Seeing United States Currency being printed at The Bureau of Engraving and Printing – what could be a more exciting part of great family vacations?
We enjoyed this attraction on one of our wintertime family vacations Washington DC “history” trips, and it was one our favorite tours.
The Bureau is located on 14th & C Sts. SW in Washington DC. If you are visiting in March – August, you will need a free ticket for the tour. The ticket booth, which is located on 15th Street, is open at 8:00 AM. Be sure that you get there early, the tickets are usually gone by 9:00 AM.
Getting your Bureau of Engraving and Printing tickets
The way that our family handled the early ticket game was this…..
I got up early, and took the Metro to the Smithsonian stop. Then I stood in line for the tickets. The rest of the family just met me there at the time of our tour. Now you might ask how I got the great opportunity to go early and stand out in the cold? Well, lesser of two evils I guess – the early morning sibling bickering, or a nice quiet ride on the Metro all alone – you decide.
The tour was about 45 minutes long, and very informative. The guides were very open to answering any questions that the visitors might have. The tour is throughout the actual working Bureau. There is actual currency printing going on during the tour. The kids loved it, and the gift shop at the end of the tour was a real treat….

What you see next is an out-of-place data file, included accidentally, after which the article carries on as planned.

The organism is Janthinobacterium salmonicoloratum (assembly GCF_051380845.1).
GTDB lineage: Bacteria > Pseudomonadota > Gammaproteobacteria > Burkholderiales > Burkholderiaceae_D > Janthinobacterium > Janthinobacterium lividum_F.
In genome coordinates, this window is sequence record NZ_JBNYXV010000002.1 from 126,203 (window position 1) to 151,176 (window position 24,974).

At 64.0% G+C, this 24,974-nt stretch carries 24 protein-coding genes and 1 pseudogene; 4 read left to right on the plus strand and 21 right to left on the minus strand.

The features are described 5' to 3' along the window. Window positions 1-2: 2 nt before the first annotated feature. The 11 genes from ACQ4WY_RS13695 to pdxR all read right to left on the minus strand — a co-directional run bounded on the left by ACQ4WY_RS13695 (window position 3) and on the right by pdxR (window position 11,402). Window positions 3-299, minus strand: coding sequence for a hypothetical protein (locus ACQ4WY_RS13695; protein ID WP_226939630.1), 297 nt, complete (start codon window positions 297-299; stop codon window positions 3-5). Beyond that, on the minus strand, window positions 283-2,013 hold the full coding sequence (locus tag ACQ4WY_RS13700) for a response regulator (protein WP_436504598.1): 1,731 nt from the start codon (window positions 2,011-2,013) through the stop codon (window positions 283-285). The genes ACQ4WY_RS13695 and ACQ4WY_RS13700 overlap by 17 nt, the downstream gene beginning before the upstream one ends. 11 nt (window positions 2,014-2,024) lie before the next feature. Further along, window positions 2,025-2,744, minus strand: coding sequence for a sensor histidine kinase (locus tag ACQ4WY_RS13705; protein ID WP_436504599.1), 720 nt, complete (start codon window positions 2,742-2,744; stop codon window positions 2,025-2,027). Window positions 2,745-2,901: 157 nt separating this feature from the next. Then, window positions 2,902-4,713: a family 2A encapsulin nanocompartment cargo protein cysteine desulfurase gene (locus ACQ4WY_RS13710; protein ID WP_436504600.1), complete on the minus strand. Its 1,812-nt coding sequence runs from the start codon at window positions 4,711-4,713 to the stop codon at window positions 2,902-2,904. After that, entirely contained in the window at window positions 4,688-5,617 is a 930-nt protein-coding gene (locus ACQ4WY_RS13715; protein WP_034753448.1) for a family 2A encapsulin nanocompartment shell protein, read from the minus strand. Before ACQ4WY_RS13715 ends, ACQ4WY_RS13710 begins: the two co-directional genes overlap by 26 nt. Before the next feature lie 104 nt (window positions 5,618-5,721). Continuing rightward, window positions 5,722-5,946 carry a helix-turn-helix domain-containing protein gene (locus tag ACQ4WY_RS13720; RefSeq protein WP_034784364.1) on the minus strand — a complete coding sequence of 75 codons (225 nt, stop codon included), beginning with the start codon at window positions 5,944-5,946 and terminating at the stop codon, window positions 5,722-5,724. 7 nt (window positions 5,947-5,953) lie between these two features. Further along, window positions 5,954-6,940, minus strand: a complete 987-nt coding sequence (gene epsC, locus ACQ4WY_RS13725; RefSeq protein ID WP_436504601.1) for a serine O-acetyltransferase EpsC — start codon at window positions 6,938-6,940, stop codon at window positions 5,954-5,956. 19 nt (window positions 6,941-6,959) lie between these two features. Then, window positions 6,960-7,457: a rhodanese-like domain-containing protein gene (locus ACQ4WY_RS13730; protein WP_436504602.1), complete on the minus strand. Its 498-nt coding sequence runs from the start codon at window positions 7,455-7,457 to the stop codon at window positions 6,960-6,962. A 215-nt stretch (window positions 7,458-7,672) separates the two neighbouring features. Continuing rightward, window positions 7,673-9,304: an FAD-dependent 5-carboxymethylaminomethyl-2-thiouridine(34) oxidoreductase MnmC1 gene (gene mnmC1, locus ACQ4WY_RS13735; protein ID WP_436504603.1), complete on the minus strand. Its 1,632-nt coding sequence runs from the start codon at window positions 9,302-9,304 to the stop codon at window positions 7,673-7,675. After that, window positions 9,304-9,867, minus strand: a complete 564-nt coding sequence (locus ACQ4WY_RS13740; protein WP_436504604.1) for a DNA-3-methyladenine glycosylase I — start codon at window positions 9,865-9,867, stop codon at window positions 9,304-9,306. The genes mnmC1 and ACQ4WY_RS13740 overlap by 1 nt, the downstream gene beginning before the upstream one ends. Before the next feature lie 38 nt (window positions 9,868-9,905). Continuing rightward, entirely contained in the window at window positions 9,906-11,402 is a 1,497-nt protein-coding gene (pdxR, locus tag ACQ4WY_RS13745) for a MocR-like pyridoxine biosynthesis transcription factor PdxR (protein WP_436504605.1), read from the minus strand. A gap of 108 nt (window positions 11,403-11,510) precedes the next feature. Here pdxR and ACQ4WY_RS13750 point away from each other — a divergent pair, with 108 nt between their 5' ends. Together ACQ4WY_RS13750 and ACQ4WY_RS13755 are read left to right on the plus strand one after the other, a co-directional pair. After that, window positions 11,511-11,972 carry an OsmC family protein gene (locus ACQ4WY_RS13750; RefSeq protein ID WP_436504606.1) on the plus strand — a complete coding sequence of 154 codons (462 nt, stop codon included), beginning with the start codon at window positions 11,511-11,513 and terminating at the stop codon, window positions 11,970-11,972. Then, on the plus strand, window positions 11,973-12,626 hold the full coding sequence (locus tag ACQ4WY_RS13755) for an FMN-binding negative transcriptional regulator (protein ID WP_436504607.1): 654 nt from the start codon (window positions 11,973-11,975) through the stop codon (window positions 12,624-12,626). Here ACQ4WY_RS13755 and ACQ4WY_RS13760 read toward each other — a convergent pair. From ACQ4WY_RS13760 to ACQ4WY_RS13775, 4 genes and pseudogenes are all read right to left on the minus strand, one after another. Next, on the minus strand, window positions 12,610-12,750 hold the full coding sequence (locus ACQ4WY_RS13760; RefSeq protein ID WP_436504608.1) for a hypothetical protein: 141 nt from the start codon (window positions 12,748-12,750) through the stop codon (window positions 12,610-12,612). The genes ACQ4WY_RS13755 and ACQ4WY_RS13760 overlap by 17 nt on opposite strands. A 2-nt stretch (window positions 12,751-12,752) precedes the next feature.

Things Learned during the tour
Some of the things that we learned on the tour that I thought were fascinating are……
- The notes (paper money currency) are inspected for any defects after the printing process. The notes are then overprinted to add the Federal Reserve District seal and its corresponding number designation with black ink, and the Treasury seal and serial numbers in green ink. If a defect is found after the serial number printing process, that bill is replaced with a “Star Note”. The “star note” looks just like the original bills, but the serial numbers are different, and there is a star after the serial number. The defective serial number is not used again.
- Currency paper is 25% linen and 75% cotton. It has red and blue synthetic fibers of various lengths distributed evenly throughout the paper. Before World War I the paper fibers were made of silk.
- Currency is printed with a process called Intaglio Printing which causes the surface of the note to feel slightly raised, and the reverse side to feel slightly indented.
This tour was one of the most interesting that we visited in Washington DC.
Bureau of Engraving and Printing Reviews
Bureau of Engraving and Printing Information
Bureau of Engraving and Printing
Address: 14th & C Sts. SW
Washington DC 20228
Phone: 202-874-2330 or 866-874-2330
Metro Stop: Smithsonian
- If visiting March – August, plan to have someone be at the ticket booth on 15th Street before they open at 8:00 AM. The free tickets for the day will be gone by 9:00 AM.
- Plan to spend some time in the gift shop after the tour. There you can purchase uncut sheets of currency.
Visit the Bureau Website for more information.